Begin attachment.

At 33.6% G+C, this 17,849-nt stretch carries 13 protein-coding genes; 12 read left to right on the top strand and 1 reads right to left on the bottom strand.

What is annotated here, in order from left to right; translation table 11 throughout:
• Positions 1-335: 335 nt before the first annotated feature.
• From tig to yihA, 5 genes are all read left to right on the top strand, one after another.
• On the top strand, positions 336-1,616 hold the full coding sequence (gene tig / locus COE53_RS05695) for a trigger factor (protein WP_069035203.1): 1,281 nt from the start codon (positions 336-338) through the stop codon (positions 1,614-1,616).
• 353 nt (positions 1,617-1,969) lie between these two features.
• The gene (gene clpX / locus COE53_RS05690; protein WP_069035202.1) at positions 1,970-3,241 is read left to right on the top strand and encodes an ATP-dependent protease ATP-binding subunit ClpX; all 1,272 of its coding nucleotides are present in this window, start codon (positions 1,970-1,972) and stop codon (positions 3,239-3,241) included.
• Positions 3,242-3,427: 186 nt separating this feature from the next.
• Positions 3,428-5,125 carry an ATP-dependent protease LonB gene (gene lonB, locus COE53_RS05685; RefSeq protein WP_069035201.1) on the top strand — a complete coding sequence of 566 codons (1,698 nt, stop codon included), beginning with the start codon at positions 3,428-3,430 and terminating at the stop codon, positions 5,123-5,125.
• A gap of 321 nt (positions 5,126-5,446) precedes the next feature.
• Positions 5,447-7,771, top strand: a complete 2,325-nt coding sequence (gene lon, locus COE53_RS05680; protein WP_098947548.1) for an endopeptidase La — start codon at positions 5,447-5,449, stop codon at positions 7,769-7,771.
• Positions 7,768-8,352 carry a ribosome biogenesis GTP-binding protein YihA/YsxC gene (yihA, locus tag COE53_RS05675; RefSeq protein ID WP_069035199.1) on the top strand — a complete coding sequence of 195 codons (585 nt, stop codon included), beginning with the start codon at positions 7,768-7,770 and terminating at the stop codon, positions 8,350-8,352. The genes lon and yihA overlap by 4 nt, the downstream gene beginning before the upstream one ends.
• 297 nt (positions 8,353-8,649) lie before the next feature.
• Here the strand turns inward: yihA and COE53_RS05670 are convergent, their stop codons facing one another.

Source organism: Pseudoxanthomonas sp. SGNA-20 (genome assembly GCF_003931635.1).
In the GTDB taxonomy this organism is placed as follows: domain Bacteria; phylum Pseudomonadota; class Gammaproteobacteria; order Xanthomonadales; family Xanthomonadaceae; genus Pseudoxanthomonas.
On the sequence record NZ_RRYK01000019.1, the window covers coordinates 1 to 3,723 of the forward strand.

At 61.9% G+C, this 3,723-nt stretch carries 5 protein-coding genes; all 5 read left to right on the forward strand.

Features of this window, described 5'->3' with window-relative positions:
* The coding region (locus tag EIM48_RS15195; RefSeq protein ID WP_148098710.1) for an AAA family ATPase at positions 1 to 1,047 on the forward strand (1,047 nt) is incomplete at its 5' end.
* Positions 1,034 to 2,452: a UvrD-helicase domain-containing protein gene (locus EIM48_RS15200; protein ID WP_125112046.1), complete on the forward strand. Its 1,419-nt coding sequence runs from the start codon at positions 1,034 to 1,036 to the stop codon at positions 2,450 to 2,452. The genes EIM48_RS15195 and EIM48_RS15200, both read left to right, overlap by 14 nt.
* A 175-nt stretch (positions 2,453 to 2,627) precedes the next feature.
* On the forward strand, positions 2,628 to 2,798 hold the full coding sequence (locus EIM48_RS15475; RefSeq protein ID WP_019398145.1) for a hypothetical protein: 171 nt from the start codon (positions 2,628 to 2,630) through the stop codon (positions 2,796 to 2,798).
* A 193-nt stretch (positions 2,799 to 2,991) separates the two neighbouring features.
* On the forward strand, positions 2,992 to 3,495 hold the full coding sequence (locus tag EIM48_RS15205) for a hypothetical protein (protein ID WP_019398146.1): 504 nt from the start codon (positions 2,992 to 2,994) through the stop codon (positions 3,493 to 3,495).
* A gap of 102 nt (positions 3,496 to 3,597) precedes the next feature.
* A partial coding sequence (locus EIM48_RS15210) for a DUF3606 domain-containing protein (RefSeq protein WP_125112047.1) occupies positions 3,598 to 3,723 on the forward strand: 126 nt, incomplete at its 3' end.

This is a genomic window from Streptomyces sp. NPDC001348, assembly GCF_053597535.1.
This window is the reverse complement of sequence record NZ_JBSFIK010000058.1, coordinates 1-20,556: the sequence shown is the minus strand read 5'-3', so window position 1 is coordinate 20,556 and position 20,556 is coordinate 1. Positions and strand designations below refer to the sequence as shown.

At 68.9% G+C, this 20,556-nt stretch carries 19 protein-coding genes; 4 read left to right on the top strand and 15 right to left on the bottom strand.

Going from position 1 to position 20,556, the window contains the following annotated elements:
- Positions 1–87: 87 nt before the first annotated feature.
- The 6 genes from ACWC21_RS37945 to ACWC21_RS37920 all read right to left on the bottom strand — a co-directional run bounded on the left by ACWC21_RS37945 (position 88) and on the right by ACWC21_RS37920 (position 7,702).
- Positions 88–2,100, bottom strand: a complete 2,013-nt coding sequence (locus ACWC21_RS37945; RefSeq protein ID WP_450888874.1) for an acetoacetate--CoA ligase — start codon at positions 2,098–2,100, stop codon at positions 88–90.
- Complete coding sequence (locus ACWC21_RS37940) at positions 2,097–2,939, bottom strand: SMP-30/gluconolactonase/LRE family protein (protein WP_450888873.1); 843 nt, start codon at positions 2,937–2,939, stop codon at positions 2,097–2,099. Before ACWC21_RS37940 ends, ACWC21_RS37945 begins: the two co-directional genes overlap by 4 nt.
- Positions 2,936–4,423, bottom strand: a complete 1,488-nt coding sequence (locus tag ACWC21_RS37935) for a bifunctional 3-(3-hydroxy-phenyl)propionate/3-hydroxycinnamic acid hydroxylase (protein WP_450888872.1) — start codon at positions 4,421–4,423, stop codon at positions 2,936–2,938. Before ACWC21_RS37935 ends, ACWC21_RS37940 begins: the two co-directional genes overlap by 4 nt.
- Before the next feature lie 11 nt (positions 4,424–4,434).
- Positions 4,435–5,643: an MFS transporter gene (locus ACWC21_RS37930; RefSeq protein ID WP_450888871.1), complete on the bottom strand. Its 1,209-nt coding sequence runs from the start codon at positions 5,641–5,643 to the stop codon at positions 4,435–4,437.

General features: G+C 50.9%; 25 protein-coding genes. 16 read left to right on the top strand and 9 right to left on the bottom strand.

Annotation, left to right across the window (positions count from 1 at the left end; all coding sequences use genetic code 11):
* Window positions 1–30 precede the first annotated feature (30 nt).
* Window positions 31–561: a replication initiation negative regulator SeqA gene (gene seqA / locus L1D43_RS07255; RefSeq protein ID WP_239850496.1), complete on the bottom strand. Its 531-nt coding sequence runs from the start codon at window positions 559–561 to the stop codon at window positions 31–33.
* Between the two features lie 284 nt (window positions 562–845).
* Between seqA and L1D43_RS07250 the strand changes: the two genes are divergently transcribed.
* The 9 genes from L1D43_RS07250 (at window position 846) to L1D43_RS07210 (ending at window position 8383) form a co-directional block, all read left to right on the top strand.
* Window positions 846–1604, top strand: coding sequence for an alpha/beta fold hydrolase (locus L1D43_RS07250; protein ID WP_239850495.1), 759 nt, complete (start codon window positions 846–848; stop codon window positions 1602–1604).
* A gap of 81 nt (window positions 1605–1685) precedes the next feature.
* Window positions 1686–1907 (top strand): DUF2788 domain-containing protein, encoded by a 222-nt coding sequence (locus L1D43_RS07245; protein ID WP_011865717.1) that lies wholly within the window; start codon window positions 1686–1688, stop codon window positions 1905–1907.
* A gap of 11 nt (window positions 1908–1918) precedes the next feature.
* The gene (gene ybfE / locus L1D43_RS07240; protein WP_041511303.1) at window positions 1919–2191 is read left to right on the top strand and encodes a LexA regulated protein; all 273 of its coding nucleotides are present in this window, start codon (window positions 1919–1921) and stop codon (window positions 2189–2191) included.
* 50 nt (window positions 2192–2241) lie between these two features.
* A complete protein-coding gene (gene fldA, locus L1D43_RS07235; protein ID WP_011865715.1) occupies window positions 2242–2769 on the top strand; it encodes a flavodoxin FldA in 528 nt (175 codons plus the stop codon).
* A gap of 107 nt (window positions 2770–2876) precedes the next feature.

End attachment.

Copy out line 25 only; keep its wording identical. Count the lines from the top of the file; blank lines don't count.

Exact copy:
* On the forward strand, positions 2,992 to 3,495 hold the full coding sequence (locus tag EIM48_RS15205) for a hypothetical protein (protein ID WP_019398146.1): 504 nt from the start codon (positions 2,992 to 2,994) through the stop codon (positions 3,493 to 3,495).